There are several references to Kowalski's hopes of breaking Anatoli Solovyev's EVA record. This is not for a single spacewalk (as of the end of 2014 that is jointly held by Susan Helms and James S. Voss, at 8 hours 56 minutes) but to the cumulative duration over a career. Between 17 July 1990 and 14 January 1998 Solovyev carried out sixteen EVAs on four separate missions, with a total time of 79 hours 51 minutes.
For most of Sandra Bullock's shots, she was placed inside a giant, mechanical rig. Getting into the rig took a significant amount of time, so she chose to stay in it for up to 10 hours a day, communicating with others through a headset. Alfonso Cuarón said his biggest challenge was to make the set feel as inviting and non-claustrophobic as possible. The team attempted to do this by having a celebration each day when Bullock arrived. They nicknamed the rig "Sandy's cage" and gave it a lighted sign.
Because there is no up or down in space, the opening twelve-minute scene was originally rotated 180 degrees but an off-the-cuff decision to play it back upside-down was made and Alfonso Cuarón liked it so much, he decided to keep it upside-down in the official cut.
When the script was finalized, Alfonso Cuarón assumed it would take about a year to complete the film, but it took four and a half years.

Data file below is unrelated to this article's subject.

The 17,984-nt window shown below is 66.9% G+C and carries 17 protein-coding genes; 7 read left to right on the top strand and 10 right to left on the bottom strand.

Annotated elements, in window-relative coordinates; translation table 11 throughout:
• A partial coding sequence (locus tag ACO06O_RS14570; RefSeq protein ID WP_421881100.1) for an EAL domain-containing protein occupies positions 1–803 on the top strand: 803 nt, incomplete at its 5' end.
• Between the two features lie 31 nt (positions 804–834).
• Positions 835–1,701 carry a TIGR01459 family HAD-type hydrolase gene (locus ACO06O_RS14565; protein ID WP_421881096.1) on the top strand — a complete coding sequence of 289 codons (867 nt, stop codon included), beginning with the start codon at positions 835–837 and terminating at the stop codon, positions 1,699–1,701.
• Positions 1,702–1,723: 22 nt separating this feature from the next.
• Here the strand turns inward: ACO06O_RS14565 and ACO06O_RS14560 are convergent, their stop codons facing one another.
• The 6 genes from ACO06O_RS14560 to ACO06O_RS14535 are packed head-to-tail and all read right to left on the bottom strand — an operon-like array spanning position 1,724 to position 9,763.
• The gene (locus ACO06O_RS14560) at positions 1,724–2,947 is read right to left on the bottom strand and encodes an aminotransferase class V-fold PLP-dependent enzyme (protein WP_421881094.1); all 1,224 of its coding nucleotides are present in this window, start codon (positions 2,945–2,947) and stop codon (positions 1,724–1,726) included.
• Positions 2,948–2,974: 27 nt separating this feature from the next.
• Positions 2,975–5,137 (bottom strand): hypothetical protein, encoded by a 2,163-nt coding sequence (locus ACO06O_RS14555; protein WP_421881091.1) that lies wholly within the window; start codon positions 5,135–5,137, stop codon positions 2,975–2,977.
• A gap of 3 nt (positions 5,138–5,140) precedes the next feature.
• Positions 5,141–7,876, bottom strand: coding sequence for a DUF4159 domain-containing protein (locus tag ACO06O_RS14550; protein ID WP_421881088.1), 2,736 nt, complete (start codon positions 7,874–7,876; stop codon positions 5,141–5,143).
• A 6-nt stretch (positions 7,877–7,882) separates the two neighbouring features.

Best Performance: Emmanuel Lubezki (Cinematography)/Alfonso Cuaron (Director/Writer)
Best Secondary Performance: Sandra Bullock (Ryan)/Emmanuel Lubezki (Cinematography)
Most Charismatic Award: Production Design/Sandra Bullock (Ryan)
"I have a Bad Feeling"
Off in Space
Letting Matt Go
Favorite Scene: Off in Space/Debris Field
Most Indelible Moment: Letting Matt Go/Touchdown
Sandra Dorsey, 83, American actress and acting instructor (Sleepaway Camp III: Teenage Wasteland, Gordy, Dumb and Dumber To), director and writer
Sir Michael Gambon, 82, Irish-English actor (Harry Potter, Gosford Park, The Singing Detective), four-time BAFTA winner and one of the founding members of the National Theatre in London with Lawrence Olivier.
Best Lines/Funniest Lines:
Matt Kowalski: So, what do you like about being up here?
Ryan Stone: The silence.
Matt Kowalski: Listen, do you wanna go back, or do you wanna stay here? I get it. It's nice up here. You can just shut down all the systems, turn out all the lights, and just close your eyes and tune out everyone. There's nobody up here that can hurt you. It's safe. I mean, what's the point of going on? What's the point of living? Your kid died. Doesn't get any rougher than that. But still, it's a matter of what you do now. If you decide to go, then you gotta just get on with it. Sit back, enjoy the ride. You gotta plant both your feet on the ground and start livin' life. Hey, Ryan? It's time to go home.
Matt Kowalski: You've got to learn to let go.
Matt Kowalski: Houston, I have a bad feeling about this mission.
Mission Control: Please elaborate.
Matt Kowalski: Well, it reminds of a story.
Matt Kowalski: I know I'm devastatingly good looking but you gotta stop staring at me.
Matt Kowalski: [looking up at Earth] Well, you've gotta admit one thing: can't beat the view.
The Stanley Rubric:
Audience Score: 7.95 (80% Google, 79% RT)
How long before the rescue crews found her?
Do you think someone would have actually survived all of that?
If offered, would you ever willingly want to go to space?
Now that we've covered both this season, this was one of the closest Best Picture races ever in 2013. Did the Academy get it right by awarding Cuaron Best Director and 12 Years a Slave Best Picture?
Why is her name Ryan?